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Look Out For Horrible Hollywood Bosses

With the whole writing staff watching, waiting to work, our boss would be trying on pants. A tailor was taking his measurements. When he was satisfied, he told the tailor he’d like thirty pair of these pants sent to his home in LA, and thirty pair sent to his summer home.

Thirty pair?  Sixty total? That’s a lot of pants. What was going on?

This took place in the writer’s room of the show he’d created.  His official title was Executive producer.  He was our boss, our leader, the showrunner.  He made all the high level creative decisions. Without him, the rewrites couldn’t begin.  The writers were ready to work.

There was always plenty of work to do. However, it felt like he was always stalling. Procrastinating. He had a hard time getting started on all the rewrites. There was no urgency.

We’d leave at 2 AM, or sometimes stay up all night. What was going on with him? Didn’t he miss his family? Did he just like hanging out with us?

After working with him for a while it became clear that he wasn’t an intentionally mean boss (like so many others),but was basically a big kid.

He liked to race golf carts around the studio like they were go-karts. One time he had a staff writer riding on the back of the cart. The showrunner decided to “pop a wheelie,” causing the writer to fall backwards off the golf cart and break his leg. He spent the next few months wearing a cast.

It kind of seemed like he wanted to show off in front of us.

One time, while the writing staff was supposed to be working, he picked up the phone and ranted at the network suits for twenty minutes and banned them from the set. Then he hung up. And laughed.

These rewrite sessions took place generally in the late afternoon, after rehearsals. The entire writing staff would gather in his office as he got ready to rewrite that week’s script. At this point he’d look for things to do instead of writing. Anything.

We waited in his office while he finished the New York Times crossword, or picked his bets for the baseball pool, or read the dinner menu over and over. We would try to get him to start “running the room,” dropping not-so-subtle hints, but he was very good at creating distractions.

Even when we didn’t have a rewrite, he’d get bored with the current script.
He’s toss it out and we’d start on a completely new one. From scratch. We’d break down the scenes, then go line-by-line, pitching story arcs and jokes until 3:00 am.

There was another staff writer on the show who happened to be bisexual. The boss invited one of her girlfriends in at 4:00 am, and we all pretty much watched them make out in the writer’s room for a while. He watched. We watched. Then he’d talk about something in the newspaper.

“We’ve got to write this script tonight. It’s morning already!”

Fortunately, one of his favorite writers could get through to hi occasionally. One of the writers would take the newspaper away from him like he was a little boy and she’d make him face the computer. She’d scream at him until he got us all back on track, writing again.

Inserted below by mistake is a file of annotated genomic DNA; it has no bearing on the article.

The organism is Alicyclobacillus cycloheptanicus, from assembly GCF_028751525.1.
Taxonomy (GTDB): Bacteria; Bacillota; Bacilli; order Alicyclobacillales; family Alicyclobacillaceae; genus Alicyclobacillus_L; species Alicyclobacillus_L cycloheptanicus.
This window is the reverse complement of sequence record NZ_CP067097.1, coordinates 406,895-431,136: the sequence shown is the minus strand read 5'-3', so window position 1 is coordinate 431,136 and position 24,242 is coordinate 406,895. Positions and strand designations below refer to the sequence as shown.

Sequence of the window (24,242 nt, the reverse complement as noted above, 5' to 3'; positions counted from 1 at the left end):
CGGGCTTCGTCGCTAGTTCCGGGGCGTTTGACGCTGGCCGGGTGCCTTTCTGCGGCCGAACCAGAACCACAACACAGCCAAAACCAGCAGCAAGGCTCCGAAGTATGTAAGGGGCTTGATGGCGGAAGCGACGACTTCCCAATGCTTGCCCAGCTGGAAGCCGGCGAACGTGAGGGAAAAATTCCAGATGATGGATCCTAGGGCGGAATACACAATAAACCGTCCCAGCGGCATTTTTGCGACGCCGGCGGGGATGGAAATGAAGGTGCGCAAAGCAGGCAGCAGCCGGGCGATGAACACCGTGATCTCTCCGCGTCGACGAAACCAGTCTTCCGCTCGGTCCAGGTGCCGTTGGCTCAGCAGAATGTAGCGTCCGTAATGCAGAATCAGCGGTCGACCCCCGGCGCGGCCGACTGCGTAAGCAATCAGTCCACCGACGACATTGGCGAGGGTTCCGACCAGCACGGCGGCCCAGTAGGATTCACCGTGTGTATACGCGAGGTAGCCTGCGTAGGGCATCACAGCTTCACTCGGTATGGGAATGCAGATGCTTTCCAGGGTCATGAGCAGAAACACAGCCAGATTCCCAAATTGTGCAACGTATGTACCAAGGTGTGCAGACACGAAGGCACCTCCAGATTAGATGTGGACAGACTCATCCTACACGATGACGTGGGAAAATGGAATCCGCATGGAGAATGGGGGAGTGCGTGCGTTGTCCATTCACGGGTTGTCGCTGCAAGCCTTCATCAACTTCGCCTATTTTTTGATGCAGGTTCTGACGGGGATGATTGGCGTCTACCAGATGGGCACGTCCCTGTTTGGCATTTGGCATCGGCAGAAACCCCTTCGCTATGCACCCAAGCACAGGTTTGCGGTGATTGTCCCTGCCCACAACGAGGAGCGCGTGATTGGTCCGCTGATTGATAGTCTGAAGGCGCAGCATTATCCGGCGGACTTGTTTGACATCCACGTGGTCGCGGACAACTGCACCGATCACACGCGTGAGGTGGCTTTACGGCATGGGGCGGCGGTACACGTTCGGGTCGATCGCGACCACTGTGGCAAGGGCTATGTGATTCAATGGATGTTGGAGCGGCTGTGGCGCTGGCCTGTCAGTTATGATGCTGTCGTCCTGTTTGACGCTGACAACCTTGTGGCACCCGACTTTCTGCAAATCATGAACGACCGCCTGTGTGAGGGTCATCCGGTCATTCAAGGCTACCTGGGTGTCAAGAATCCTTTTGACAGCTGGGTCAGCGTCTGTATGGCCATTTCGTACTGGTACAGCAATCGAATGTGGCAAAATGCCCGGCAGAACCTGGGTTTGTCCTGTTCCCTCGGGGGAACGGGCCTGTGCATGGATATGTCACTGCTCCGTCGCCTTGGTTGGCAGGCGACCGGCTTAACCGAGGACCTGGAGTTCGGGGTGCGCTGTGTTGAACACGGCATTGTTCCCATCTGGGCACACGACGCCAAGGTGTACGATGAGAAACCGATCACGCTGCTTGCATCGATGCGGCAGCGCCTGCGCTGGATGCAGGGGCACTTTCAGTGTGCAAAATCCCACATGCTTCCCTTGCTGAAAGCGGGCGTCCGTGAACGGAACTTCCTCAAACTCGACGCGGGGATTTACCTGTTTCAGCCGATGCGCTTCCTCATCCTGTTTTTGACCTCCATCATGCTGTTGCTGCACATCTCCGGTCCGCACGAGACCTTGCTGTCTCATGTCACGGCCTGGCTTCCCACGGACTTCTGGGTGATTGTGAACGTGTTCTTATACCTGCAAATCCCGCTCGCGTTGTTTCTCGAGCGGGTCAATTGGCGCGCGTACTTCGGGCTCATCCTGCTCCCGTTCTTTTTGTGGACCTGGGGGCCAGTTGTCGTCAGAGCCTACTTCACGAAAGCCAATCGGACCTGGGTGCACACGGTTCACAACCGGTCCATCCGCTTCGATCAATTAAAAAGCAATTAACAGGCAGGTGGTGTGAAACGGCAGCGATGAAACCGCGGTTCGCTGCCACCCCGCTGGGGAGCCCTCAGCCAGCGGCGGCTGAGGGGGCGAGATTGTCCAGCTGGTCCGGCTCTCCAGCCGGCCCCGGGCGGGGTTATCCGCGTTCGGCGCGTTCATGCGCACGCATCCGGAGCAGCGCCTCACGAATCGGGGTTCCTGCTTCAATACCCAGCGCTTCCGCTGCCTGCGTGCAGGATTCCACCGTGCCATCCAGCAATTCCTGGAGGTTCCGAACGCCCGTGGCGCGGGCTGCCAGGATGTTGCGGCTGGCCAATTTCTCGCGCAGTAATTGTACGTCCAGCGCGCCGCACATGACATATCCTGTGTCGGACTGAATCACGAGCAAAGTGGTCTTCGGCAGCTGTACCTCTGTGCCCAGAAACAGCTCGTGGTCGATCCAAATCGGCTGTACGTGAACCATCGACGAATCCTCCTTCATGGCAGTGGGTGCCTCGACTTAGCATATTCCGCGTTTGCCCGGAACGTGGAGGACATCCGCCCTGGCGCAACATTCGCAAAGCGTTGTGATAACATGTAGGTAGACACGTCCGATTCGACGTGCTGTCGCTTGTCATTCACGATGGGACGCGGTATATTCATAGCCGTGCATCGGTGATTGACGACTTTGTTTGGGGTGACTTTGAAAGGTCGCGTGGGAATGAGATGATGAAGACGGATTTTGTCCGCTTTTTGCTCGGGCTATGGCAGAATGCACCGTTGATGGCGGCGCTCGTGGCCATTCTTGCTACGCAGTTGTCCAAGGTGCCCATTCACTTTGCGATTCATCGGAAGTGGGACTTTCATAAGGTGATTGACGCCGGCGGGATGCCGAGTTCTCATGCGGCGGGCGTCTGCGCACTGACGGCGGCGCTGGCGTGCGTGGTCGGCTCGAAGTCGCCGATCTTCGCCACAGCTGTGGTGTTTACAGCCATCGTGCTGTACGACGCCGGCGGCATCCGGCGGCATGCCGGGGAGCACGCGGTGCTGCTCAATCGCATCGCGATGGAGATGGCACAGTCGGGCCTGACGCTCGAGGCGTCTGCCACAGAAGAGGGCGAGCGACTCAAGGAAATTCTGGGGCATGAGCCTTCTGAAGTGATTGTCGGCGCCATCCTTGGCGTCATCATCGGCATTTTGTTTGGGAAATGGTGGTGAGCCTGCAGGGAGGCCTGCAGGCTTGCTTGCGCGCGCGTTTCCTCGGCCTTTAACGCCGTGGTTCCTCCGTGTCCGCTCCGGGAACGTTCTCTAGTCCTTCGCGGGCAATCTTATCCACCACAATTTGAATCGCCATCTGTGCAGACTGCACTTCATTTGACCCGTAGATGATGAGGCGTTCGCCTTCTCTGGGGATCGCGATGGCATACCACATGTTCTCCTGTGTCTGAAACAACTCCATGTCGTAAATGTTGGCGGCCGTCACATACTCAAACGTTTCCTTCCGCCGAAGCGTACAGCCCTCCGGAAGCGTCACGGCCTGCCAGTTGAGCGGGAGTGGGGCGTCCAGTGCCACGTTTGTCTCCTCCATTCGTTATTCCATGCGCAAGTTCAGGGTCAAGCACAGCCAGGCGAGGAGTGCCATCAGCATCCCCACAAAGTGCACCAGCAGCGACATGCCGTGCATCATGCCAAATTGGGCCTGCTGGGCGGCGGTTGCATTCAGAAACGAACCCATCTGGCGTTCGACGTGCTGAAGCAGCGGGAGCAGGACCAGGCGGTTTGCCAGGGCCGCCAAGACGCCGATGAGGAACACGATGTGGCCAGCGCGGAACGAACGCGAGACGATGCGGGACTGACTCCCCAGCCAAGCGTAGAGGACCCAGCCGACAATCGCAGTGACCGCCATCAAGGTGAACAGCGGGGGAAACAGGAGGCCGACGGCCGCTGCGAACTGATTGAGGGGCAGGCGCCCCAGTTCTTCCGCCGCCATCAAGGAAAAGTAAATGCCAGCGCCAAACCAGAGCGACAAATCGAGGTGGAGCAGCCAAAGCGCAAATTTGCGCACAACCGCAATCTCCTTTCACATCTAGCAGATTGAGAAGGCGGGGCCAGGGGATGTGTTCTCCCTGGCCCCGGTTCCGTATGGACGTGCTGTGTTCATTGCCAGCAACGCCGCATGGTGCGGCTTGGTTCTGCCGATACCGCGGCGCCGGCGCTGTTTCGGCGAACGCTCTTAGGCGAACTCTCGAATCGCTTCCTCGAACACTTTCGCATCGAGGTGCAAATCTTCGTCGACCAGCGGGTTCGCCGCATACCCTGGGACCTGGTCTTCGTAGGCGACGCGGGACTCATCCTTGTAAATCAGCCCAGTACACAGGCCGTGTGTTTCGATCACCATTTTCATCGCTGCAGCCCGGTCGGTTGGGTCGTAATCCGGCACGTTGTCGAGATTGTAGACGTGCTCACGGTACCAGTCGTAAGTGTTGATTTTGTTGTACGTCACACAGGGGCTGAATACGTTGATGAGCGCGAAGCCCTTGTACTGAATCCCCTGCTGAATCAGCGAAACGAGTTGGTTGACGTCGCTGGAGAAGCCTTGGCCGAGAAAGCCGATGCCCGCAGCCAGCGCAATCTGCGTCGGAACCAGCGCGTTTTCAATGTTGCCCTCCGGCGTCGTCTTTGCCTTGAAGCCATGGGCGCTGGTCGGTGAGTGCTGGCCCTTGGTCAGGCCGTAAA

We were always tired, but especially after rewrites. It’s interesting because, although I didn’t know it, or appreciate it at the time, it turns out that being tired isn’t a bad thing when you’re trying to be original.

At four in the morning we might actually be more creative.

I thought of it this way. At off-peak times, like I he early, early morning, we felt less focused and considered a broader range of ideas in formulating solutions. The wider the scope of possible solutions, the more options had. So, in a sense, we were more likely to take risks and try more original solutions.

I don’t think our boss thought about that. He was just prone to extreme procrastination. It may have allowed us to be more creative. And that may explain why many writers like to work all night. Not only are all their errands done for the day, and they can clear their heads, but the later they work, possibly, the more creative they become.

As for that particular showrunner, I remember when his show was cancelled, right before we finished filming a special Halloween show. Our insane sleep-deprived days and nights were over.

Like I say, he didn’t seem intentionally malicious, he just acted like the world revolved around him. When he was told the show got axed, he got very upset at the network people, yelling, “You’re not just taking the kid’s show away, you’re taking their Halloween.”

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Look Out For Horrible Hollywood Bosses

David Silverman, MA, LMFT

A lot of careers can really knock you around. The competition is fierce, in graphic design, journalism, you name it -- especially in creative careers in Hollywood. Writers and performers get slammed with rejection constantly. If you're going through something -- anxiety, addiction or depression -- I help people like you get through it. And thrive. Let me help you get your dream back on track.

Please check out my website: My story: my brother grew up with a severe case of OCD, and while I just a kid --- in family therapy with him, I witnessed a miracle as he was transformed, and now is enjoying the life he deserves. I went to Stanford University to study Psychology, and USC Film. I've worked in FIlm/TV and experienced high levels of anxiety, and got slammed with rejection myself. I learned how to get through it. Today, I love to help people to regain the lifestyle they deserve.

David Silverman Psychotherapy

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APA Reference
Silverman, D. (2018). Look Out For Horrible Hollywood Bosses. Psych Central. Retrieved on October 1, 2020, from


Last updated: 26 Jul 2018
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